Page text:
Supplemental feeding for whitetails is certainly near the top of the list of “hot button” issues in deer management. Many are asking: Is there a place for supplemental feed in a whitetail management program? To answer that question, let’s take a closer look at what constitutes a well-balanced diet for whitetails and how supplemental feeding can help the deer you’re managing on your property.
FEEDING VS. BAITING
There is a huge difference between feeding deer as part of a sound management program and trying to bait them into a place to be shot. The purpose of the latter is obvious: The hunter wants to put the odds in his favor. This may not be legal depending on what state you live in, so you need to research your state regulations carefully. But the purpose of feeding deer (where it is legally permitted) should be to balance out the nutritional needs of your deer, in the context of a sound nutrition program.
It is always critical to use natural forage as the basis for your nutritional program, but if it’s legal in an area, I add in supplemental feeding to fill in the nutritional limitations caused by such things as climate and soil.
Once you have your herd “clicking” at optimum recruitment, the next step is supplementation. Most of the time, sub-par nutrition is the most limiting factor to better antlers and fawn crop. There are two ways to supplement nutrition — food plots and supplemental feed. Food plots certainly are the least expensive way to supplement, since a pound of food plot forage costs about 2 cents, while feed averages 35 cents per pound. Yet, there are many areas where it is not possible to grow food plots or where there normally is adequate rainfall, there is always the specter of drought! So, even for properties with the climate for food plots, I usually include supplemental feeding (where legal).
WHAT MAKES A GOOD DEER FEED?
A good deer feed should supply protein, carbohydrates, fats and minerals at proper levels, but based on the inquiries I receive, land managers are most curious about protein levels.
We classify any nutritional need of whitetails into two categories: maintenance and optimum. The maintenance level is what it takes for a deer of a certain age and sex to get by. Conversely, when you are managing your herd to produce the best possible antler growth, you need to know what is optimum.
Whitetails not only are marvelously adapted to making do with little, they also have the ability to “overlook” excess. Most studies have demonstrated time and again, that the optimum protein level for the average deer is around 17 percent crude protein. The older a deer gets, the less protein it needs. Fawns and yearlings often need a higher percentage of protein.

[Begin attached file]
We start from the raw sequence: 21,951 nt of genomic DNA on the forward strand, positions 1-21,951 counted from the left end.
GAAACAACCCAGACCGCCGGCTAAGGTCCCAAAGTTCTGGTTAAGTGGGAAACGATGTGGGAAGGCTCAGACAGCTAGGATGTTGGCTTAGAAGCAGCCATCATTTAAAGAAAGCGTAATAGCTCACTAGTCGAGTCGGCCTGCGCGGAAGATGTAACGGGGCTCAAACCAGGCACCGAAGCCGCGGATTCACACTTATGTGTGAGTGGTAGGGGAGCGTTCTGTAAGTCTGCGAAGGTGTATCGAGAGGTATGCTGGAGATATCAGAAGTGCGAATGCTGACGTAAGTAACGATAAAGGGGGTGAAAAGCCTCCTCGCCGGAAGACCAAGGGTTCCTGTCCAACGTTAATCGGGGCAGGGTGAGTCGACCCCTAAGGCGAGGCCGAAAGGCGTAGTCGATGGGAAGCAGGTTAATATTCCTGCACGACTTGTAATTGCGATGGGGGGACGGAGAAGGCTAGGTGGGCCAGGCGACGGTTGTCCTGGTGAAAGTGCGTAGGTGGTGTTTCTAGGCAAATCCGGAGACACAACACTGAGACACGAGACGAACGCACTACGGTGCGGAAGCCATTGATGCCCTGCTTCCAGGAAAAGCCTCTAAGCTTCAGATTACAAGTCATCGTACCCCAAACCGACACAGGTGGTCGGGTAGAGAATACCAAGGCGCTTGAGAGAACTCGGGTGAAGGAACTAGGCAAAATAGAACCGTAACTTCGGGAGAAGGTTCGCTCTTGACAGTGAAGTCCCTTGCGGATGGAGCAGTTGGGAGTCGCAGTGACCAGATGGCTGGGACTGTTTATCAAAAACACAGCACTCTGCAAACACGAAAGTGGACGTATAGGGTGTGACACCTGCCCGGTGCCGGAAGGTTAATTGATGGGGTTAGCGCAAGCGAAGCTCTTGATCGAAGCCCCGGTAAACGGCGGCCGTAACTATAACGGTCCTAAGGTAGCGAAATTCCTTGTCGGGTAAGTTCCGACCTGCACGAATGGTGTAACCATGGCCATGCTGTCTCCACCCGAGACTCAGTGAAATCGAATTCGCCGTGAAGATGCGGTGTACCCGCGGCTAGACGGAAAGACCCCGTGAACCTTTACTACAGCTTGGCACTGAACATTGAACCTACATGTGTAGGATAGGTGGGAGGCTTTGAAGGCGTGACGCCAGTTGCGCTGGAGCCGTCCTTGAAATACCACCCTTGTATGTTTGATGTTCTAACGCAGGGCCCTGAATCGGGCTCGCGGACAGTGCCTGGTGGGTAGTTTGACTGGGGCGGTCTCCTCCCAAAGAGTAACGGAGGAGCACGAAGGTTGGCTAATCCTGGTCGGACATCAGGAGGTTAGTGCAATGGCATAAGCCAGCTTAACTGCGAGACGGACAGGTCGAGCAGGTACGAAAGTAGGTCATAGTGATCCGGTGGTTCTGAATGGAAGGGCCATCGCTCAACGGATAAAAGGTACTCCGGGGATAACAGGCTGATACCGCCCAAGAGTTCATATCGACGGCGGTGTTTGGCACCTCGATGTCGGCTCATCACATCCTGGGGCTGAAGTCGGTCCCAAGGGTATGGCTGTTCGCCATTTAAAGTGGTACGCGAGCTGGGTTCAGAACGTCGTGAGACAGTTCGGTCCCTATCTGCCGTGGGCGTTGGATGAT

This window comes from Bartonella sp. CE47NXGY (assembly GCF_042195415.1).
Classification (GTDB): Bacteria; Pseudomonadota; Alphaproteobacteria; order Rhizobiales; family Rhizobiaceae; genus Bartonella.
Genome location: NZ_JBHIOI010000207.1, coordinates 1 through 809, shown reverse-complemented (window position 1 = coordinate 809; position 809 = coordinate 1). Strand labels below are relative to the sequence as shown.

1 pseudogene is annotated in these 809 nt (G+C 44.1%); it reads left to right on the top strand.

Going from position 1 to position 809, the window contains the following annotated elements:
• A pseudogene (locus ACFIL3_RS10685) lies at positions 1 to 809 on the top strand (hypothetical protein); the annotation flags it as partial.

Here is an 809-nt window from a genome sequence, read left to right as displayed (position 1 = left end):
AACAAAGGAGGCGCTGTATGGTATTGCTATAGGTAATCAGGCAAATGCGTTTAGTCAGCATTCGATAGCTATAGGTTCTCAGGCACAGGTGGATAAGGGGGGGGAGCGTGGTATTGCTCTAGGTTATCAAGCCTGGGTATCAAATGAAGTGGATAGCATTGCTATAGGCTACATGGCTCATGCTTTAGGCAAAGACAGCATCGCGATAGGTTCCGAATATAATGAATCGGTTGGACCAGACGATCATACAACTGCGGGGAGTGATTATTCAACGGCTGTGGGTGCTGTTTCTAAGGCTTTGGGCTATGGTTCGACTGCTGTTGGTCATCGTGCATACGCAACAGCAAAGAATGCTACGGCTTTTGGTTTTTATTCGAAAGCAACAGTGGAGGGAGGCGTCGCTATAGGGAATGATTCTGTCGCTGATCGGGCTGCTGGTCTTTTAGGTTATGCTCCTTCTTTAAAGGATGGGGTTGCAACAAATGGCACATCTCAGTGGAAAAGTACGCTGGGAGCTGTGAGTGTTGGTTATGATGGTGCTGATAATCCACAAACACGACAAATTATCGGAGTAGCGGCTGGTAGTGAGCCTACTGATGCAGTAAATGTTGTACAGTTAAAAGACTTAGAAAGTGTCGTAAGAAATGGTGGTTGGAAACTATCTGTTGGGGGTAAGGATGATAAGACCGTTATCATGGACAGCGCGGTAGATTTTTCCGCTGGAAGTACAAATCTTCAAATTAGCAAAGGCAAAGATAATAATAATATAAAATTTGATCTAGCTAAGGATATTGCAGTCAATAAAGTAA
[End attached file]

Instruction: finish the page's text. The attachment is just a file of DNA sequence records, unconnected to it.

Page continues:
Unlike humans, whitetail deer want to be fat! Deer will utilize what amounts to a reverse Atkins diet, stocking up on carbohydrates in forms like the sugars cellulose and hemicellulose to create fat reserves that can be easily used for energy when needed. So, a feed with adequate protein and carbohydrates will allow deer to do quite well.
So, a feed that is 3- to 4-percent fat is adequate. A good rule-of-thumb is to balance fiber content against protein. For example, if a deer feed offers 17 percent protein, you should have 13 to 15 percent fiber.
THE IMPORTANCE OF MINERALS
Whereas protein tends to get the most attention, minerals are perhaps the most overlooked feed component. The mineral needs of whitetails often are different from those of domestic livestock.
Of the host of macro- and micro-nutrients needed by deer, the two most critical are phosphorus and sodium. Sodium is important for many physiological activities, such as electrolyte balance, muscle and nerve conduction, blood buffering, etc. There have been solid scientific studies indicating body size, antler development and fawn production are tied to dietary phosphorus. Calcium, another critical mineral, affects phosphorus availability, with the ratio of these two minerals in food just as important as the amount of each present. In general, a 2:1 to 1:1 calcium-to-phosphorus ratio is optimal. The actual amount of phosphorus needed depends on sex, age and season, but it’s thought to range from 0.2-0.4 percent in the diet. This said, we recommend higher levels of phosphorous and calcium in our feed, since it is a supplement.
Micro-nutrients such as zinc, selenium, copper and cobalt can be limiting. We use the term “micro-nutrients” to emphasize they are needed in small quantities. Selenium is a great example. This mineral is critical to cell division, sperm production, antioxidant enzymes and antler development.
As you can see, providing a quality feed to whitetails is not a simple matter. There are many good deer feeds on the market, and I urge you not to tinker with deer diets by concocting your own “special formula.”
Remember: all of the elements that make up an optimal whitetail diet are important, but rather than focus on individual pieces of the dietary puzzle, it is much more valuable to seek out a balanced ration!